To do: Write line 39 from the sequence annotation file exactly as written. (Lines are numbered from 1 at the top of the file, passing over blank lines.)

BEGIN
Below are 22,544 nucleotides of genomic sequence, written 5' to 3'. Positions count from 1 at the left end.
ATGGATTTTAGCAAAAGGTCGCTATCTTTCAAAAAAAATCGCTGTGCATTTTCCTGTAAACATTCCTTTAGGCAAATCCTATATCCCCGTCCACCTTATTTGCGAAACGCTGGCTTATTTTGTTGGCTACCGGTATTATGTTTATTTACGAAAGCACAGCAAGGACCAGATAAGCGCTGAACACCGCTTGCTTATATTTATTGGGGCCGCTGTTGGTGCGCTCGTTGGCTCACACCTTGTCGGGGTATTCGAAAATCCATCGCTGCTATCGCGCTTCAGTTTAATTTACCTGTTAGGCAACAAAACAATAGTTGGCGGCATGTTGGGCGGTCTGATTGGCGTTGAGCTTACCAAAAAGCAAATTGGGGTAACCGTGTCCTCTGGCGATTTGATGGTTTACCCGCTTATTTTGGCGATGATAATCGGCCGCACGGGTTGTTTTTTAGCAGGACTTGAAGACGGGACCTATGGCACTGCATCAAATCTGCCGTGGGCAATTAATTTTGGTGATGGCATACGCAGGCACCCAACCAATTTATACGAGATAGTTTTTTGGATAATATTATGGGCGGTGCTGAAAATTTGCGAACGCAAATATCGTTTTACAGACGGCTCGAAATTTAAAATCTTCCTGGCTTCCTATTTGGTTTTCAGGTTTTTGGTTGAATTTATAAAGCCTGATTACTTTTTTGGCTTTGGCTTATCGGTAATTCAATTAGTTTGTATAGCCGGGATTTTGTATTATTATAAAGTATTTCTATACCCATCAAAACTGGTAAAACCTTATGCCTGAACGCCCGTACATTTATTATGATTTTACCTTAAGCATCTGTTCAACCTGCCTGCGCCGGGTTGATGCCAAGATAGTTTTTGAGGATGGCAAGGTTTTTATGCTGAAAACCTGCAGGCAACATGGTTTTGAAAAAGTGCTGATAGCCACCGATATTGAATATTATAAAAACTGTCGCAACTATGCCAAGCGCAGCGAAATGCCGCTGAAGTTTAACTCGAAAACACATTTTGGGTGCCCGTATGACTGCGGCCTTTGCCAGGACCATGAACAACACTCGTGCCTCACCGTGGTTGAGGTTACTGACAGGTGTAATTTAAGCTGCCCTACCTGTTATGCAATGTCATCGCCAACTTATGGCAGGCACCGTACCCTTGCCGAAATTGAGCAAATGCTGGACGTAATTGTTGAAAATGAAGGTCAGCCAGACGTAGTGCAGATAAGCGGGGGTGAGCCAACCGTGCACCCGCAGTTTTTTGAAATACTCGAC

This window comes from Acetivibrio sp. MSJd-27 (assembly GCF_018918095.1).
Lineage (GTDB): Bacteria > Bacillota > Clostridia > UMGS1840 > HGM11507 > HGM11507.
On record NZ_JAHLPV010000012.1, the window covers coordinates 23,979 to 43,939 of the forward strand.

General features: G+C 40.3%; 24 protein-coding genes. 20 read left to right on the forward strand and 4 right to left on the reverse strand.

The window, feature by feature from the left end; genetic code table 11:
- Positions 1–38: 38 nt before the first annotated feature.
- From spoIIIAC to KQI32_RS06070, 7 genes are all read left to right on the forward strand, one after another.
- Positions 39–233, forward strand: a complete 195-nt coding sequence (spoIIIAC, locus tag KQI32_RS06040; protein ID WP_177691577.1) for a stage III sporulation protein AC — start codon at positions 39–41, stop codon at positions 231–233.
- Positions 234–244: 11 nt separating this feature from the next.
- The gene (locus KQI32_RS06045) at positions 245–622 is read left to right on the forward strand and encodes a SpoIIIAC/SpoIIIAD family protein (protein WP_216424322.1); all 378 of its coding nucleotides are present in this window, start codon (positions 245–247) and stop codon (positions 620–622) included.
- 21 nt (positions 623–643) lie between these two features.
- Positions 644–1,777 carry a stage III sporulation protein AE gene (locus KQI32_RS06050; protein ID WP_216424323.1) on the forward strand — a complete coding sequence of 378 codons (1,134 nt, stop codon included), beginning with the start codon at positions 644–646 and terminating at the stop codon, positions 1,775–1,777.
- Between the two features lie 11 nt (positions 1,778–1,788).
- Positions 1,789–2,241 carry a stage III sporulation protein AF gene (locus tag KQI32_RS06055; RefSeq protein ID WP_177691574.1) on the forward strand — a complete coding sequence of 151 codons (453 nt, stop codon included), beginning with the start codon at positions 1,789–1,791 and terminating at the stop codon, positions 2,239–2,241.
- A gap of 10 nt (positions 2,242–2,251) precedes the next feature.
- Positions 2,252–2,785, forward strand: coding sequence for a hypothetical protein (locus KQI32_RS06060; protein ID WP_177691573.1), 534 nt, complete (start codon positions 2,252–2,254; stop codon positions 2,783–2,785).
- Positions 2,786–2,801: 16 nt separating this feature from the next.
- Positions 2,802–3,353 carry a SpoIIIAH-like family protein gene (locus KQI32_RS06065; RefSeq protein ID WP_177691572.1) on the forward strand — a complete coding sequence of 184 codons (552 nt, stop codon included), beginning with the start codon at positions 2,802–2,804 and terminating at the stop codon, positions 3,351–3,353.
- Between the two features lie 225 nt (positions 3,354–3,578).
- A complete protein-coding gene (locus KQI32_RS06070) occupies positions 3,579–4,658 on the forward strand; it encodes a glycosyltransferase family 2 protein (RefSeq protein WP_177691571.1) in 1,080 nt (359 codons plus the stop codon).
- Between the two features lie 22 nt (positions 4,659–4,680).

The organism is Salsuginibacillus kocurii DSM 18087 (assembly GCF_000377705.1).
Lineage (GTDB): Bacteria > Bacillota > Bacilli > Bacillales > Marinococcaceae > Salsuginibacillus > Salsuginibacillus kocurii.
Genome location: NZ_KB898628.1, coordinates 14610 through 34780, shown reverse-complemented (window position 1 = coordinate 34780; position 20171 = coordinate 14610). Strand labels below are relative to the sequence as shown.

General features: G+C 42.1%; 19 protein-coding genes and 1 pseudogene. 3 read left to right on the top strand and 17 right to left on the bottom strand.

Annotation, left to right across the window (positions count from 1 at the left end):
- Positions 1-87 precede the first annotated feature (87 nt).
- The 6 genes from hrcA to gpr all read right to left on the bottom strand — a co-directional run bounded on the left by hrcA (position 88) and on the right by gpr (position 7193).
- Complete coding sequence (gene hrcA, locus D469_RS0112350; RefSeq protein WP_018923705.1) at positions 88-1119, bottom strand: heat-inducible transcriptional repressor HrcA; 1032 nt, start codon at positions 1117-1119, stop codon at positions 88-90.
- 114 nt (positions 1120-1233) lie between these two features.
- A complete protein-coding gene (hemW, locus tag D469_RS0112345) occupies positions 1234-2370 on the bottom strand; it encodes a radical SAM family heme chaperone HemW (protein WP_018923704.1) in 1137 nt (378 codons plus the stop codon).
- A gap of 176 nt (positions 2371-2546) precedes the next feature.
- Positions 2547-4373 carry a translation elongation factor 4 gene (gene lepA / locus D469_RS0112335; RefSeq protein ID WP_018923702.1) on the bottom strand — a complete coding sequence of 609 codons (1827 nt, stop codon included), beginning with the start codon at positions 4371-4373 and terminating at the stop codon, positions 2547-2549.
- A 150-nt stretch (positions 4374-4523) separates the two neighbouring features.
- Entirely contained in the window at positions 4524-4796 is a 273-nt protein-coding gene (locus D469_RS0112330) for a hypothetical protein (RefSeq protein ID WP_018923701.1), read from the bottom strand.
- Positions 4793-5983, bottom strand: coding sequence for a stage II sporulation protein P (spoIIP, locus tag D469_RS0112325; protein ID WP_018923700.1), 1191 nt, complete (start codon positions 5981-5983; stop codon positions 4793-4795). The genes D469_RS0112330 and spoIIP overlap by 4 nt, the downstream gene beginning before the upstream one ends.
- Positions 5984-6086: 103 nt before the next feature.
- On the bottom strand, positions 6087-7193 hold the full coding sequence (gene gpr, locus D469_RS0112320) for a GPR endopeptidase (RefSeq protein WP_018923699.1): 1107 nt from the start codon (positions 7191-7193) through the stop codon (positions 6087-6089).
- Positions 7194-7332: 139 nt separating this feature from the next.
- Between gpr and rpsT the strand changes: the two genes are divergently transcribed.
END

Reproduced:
- Positions 5984-6086: 103 nt before the next feature.